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Randal D. Koster, Hailan Wang, Siegfried D. Schubert, Max J. Suarez, and Sarith Mahanama

above-mentioned connection between seasonally averaged evaporation and surface temperature, used the curve in Fig. 1 to interpret interannual variations in June–August (JJA) temperature averages in terms of the two evaporation regimes. Using both atmospheric general circulation model (AGCM) data and multidecadal precipitation and temperature observations, they showed that drier-than-average JJA conditions in regions characterized by soil moisture–controlled evaporation do indeed lead to positive

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Caio A. S. Coelho and Lisa Goddard

. Sections 4 and 5 examine how ENSO-induced drought patterns change in the twenty-first century and how such patterns can be combined with projected mean precipitation changes for estimating El Niño–induced drought risk in the twenty-first century. Section 6 concludes the manuscript with a summary and discussion of the findings. 2. Datasets and investigation approach El Niño precipitation teleconnections are reasonably well reproduced by seasonal climate models ( van Oldenborgh et al. 2005a

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Kingtse C. Mo, Jae-Kyung E. Schemm, and Soo-Hyun Yoo

1. Introduction Long-lasting drought has an enormous impact on the nation’s economy and society. Skillful drought prediction can mitigate devastating economic effects on people and ecosystems. To improve drought forecasts, one needs to understand the causes that trigger and sustain drought. Because drought implies prolonged rainfall and soil moisture deficits, they are often modulated by low-frequency sea surface temperature anomalies (SSTAs). In the Pacific, decadal trends of SSTAs in the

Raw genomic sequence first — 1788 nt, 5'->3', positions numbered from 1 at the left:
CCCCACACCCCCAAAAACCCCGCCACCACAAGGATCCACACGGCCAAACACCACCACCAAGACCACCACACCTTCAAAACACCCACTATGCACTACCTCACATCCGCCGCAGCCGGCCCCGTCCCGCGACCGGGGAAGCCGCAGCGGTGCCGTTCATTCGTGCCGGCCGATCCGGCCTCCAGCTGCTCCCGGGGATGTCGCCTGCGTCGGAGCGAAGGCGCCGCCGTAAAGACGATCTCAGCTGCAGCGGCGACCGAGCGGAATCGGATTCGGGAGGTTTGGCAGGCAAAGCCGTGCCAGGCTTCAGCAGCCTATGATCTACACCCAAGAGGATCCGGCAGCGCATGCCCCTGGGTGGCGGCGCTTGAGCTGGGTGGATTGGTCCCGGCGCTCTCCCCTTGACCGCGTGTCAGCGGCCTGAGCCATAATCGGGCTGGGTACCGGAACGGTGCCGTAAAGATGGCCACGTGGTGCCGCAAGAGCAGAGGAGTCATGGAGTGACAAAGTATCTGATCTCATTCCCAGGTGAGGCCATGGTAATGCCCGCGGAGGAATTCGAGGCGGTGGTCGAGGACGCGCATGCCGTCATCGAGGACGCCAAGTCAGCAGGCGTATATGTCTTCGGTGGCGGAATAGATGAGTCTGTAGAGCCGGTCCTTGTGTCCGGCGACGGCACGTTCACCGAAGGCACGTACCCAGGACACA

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Antonietta Capotondi and Michael A. Alexander

examined wind speeds and cold season (November–April) precipitation in the twentieth-century simulations of 18 models from the IPCC AR4 archive. They found that the model’s attenuation of orography over the Rocky Mountains is responsible for increasing the zonality of the atmospheric circulation, leading to faster wind speeds near 30°N and wet biases over western North America, as well as to a general distortion of the precipitation pattern. The seasonal evolution of precipitation is also very

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Philip J. Pegion and Arun Kumar

in the experiments were the NASA Seasonal-to-Interannual Prediction Program (NSIPP1) AGCM ( Bacmeister et al. 2000 ; Schubert et al. 2004a ), the NCAR Community Climate Model (CCM3) ( Kiehl et al. 1998 ; Seager et al. 2005 ), version 2.1 of the GFDL Atmospheric Model (AM2.1) ( Delworth et al. 2006 ; The GFDL Global Atmospheric Model Development Team 2004 ; Milly and Shmakin 2002 ), version 3.5 of the NCAR Community Atmosphere Model (CAM3.5), and the NCEP Global Forecast System (GFS) ( Campana